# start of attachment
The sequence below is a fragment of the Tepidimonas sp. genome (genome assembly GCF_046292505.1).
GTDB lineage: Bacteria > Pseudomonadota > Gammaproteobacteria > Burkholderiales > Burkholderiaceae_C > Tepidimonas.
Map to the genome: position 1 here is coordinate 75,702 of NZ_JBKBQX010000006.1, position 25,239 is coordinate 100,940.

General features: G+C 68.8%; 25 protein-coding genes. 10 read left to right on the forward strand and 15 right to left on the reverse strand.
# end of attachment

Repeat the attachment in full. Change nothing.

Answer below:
The sequence below is a fragment of the Tepidimonas sp. genome (genome assembly GCF_046292505.1).
GTDB lineage: Bacteria > Pseudomonadota > Gammaproteobacteria > Burkholderiales > Burkholderiaceae_C > Tepidimonas.
Map to the genome: position 1 here is coordinate 75,702 of NZ_JBKBQX010000006.1, position 25,239 is coordinate 100,940.

General features: G+C 68.8%; 25 protein-coding genes. 10 read left to right on the forward strand and 15 right to left on the reverse strand.